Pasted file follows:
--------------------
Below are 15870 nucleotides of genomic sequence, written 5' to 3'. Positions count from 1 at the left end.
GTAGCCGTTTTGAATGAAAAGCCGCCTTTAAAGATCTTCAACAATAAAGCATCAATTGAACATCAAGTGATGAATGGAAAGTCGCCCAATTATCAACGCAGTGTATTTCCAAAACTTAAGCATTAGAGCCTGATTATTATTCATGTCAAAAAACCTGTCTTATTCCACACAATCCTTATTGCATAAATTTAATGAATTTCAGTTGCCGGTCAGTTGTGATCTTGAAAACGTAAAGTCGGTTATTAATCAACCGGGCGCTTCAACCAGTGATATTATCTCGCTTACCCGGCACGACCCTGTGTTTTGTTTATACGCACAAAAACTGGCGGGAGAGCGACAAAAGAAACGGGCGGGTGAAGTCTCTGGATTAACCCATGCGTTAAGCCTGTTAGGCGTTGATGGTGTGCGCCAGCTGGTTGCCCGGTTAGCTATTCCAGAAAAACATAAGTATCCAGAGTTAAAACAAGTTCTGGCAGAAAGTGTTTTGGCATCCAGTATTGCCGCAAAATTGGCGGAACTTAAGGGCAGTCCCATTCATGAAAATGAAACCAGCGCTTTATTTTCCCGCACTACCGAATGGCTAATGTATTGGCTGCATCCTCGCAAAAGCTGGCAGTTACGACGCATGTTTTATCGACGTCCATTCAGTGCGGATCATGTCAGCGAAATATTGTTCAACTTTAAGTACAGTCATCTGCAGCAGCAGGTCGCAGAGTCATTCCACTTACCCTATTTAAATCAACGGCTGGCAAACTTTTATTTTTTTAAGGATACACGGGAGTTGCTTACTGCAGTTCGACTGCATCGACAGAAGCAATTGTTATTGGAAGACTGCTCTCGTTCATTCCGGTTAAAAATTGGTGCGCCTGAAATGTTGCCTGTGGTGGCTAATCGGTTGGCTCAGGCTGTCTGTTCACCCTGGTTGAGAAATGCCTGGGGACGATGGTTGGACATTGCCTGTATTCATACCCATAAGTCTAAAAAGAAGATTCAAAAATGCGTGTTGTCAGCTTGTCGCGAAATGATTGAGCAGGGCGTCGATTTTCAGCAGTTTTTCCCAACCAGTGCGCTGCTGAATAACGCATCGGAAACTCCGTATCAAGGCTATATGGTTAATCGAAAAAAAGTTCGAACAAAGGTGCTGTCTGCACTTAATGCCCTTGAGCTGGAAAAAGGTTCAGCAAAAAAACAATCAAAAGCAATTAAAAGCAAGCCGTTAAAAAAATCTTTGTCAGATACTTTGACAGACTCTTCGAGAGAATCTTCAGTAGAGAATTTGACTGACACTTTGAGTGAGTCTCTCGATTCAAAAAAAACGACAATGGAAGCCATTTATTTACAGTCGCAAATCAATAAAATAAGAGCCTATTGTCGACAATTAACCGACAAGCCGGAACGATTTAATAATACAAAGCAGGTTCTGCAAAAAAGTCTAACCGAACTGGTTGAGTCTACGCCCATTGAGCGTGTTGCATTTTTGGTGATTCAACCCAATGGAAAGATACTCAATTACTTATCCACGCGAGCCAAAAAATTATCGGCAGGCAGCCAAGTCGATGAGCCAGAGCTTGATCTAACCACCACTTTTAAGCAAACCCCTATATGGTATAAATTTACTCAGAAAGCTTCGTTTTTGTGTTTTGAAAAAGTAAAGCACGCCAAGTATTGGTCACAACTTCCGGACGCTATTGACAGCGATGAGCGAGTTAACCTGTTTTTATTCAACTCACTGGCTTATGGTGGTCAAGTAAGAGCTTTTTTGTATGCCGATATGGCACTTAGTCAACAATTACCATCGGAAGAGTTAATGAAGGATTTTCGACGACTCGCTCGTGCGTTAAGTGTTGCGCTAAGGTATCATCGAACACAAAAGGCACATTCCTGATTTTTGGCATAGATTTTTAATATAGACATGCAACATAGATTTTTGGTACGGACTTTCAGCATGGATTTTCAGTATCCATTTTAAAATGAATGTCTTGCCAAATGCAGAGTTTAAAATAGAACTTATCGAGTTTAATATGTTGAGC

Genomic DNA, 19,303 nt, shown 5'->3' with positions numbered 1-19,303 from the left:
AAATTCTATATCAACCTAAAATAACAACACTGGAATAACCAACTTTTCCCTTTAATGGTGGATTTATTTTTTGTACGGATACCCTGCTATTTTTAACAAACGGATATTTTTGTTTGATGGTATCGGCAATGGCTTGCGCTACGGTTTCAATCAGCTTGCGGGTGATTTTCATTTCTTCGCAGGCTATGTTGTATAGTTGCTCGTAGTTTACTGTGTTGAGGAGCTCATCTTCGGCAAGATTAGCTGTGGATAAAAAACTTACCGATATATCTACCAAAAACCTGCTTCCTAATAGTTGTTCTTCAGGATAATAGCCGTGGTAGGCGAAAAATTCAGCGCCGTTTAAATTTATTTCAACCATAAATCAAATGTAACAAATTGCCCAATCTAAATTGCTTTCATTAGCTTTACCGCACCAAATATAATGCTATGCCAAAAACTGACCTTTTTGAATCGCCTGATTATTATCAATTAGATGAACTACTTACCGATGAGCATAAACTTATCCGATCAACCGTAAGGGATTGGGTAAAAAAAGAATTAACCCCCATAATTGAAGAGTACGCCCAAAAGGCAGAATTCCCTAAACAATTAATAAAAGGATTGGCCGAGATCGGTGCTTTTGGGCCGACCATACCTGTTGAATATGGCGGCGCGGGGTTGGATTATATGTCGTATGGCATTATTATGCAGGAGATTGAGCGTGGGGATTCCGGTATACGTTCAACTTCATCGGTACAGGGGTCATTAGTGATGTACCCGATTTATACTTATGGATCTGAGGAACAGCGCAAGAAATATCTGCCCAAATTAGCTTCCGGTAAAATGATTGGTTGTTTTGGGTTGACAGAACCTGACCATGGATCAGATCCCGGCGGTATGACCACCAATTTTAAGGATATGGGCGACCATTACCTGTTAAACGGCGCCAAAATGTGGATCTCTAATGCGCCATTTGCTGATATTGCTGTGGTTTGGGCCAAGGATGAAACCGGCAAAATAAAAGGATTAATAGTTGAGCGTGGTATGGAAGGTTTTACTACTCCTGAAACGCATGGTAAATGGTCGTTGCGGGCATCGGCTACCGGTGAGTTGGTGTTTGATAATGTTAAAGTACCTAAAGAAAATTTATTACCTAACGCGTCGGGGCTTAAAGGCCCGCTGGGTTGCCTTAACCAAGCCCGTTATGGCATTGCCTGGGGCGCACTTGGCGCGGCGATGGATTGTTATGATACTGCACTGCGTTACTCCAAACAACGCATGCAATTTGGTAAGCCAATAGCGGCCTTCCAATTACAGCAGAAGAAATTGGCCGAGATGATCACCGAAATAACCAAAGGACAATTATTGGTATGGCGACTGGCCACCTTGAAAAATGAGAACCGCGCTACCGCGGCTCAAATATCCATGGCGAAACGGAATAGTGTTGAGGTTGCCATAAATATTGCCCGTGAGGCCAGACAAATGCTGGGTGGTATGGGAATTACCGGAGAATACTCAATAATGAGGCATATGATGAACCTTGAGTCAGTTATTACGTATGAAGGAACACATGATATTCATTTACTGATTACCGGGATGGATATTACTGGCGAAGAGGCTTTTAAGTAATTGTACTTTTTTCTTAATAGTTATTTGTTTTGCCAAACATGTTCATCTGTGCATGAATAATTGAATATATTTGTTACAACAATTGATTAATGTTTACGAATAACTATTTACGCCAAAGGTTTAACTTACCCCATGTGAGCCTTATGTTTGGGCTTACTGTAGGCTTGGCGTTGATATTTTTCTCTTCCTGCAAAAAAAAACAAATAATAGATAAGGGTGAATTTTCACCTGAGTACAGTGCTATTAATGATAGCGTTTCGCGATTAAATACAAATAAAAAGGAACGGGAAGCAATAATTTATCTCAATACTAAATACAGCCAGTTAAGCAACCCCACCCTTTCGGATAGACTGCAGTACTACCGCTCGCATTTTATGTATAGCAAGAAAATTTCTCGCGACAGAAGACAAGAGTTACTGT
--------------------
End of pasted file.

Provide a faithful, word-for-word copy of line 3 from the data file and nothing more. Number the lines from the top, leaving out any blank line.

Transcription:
Genomic DNA, 19,303 nt, shown 5'->3' with positions numbered 1-19,303 from the left: